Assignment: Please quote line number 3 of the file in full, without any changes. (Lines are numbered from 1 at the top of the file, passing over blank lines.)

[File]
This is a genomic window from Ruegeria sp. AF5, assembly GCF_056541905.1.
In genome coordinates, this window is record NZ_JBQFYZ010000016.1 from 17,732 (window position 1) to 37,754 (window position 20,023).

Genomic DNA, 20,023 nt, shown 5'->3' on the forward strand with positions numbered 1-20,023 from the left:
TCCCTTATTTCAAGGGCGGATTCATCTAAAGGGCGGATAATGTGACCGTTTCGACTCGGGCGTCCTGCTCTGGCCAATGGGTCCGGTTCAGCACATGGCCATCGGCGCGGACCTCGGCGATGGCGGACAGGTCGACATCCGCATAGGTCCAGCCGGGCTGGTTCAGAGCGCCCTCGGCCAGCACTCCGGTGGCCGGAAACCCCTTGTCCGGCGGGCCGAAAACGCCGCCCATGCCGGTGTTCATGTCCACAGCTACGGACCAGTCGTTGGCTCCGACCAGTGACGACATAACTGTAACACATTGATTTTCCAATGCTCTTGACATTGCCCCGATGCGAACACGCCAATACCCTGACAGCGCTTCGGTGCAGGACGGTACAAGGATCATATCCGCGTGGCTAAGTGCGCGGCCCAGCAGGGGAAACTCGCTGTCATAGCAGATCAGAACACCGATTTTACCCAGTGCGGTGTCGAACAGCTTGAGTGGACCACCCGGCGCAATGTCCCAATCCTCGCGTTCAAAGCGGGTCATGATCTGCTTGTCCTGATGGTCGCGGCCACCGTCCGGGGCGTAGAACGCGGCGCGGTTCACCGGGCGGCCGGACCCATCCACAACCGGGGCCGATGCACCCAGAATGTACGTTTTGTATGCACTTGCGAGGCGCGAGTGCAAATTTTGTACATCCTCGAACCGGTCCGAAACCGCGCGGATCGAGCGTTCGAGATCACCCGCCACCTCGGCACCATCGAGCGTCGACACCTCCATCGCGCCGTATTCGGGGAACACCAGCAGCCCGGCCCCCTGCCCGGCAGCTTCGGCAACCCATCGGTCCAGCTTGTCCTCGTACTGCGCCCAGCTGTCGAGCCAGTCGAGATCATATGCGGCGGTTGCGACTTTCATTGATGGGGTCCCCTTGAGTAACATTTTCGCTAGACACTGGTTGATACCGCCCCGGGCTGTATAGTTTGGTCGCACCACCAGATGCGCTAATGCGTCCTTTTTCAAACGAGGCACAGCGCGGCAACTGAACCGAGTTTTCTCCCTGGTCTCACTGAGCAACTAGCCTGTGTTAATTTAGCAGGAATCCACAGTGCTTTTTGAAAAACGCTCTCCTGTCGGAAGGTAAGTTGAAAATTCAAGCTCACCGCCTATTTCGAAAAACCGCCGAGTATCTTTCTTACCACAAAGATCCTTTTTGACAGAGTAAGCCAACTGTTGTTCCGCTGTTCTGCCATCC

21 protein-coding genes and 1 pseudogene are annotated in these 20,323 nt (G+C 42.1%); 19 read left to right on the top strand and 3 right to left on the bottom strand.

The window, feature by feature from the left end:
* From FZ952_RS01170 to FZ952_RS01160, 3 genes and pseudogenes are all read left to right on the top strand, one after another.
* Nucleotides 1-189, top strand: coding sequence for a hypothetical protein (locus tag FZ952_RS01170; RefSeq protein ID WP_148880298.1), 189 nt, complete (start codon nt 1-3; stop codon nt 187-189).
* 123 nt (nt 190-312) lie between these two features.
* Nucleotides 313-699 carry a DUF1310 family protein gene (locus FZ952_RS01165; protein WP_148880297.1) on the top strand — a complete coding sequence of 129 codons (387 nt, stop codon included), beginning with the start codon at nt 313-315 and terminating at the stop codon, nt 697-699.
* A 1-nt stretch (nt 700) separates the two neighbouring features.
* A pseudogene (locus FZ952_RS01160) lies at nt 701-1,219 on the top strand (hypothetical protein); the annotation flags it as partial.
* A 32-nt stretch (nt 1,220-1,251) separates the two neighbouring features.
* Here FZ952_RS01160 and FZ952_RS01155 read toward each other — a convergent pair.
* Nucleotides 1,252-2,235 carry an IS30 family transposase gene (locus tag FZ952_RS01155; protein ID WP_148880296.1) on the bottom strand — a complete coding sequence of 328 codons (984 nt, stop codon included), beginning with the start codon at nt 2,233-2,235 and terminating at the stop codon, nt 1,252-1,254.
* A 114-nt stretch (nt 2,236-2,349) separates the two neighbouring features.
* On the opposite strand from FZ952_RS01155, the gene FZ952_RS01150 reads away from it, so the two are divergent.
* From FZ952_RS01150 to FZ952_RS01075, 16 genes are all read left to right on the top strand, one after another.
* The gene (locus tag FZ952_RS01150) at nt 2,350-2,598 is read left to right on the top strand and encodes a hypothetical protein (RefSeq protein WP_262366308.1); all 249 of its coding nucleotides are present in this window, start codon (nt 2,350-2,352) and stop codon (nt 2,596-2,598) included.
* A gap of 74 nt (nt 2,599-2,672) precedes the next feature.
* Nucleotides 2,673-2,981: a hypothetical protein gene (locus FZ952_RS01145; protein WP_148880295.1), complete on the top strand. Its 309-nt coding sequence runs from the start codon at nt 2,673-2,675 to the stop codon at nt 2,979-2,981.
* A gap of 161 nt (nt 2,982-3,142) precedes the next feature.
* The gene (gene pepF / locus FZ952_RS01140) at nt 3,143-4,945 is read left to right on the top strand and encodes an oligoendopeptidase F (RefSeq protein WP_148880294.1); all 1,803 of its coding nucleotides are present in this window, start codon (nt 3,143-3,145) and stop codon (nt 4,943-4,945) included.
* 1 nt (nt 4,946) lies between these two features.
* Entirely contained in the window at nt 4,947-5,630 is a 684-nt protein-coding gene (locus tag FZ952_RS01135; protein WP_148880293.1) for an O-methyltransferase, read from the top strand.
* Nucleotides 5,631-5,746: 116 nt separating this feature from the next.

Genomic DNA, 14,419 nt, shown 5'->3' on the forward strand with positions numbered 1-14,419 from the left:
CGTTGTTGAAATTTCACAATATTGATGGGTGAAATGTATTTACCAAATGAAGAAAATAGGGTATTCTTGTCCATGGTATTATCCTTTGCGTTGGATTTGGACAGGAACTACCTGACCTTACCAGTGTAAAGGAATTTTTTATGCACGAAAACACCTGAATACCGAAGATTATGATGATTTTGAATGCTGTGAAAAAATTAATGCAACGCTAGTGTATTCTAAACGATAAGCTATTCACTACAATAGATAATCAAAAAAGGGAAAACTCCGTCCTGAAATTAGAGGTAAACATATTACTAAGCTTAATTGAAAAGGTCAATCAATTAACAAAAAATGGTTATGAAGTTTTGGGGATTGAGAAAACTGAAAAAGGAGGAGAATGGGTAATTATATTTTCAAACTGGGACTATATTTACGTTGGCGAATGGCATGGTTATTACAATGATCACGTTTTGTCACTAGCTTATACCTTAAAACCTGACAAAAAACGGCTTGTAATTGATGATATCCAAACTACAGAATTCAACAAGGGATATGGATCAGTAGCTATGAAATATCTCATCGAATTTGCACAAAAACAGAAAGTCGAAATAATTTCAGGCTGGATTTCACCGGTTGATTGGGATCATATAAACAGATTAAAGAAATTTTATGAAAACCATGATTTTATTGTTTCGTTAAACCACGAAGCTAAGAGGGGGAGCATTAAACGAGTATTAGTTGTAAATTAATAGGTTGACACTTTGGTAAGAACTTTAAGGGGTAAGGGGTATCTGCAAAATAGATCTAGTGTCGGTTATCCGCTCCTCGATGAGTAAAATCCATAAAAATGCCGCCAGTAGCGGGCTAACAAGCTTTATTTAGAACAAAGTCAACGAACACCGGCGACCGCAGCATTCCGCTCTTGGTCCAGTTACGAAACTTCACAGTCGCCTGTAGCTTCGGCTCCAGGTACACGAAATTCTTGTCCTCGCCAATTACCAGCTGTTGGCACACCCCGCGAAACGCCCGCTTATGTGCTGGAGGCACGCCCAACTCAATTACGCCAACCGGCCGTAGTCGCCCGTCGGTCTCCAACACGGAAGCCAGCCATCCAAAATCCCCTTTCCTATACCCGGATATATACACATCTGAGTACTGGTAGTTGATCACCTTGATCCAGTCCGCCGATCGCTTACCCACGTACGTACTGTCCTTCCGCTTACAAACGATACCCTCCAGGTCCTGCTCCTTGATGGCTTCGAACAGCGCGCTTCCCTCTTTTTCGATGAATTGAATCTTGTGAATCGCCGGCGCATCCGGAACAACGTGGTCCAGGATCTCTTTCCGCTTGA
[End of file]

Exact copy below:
Genomic DNA, 20,023 nt, shown 5'->3' on the forward strand with positions numbered 1-20,023 from the left: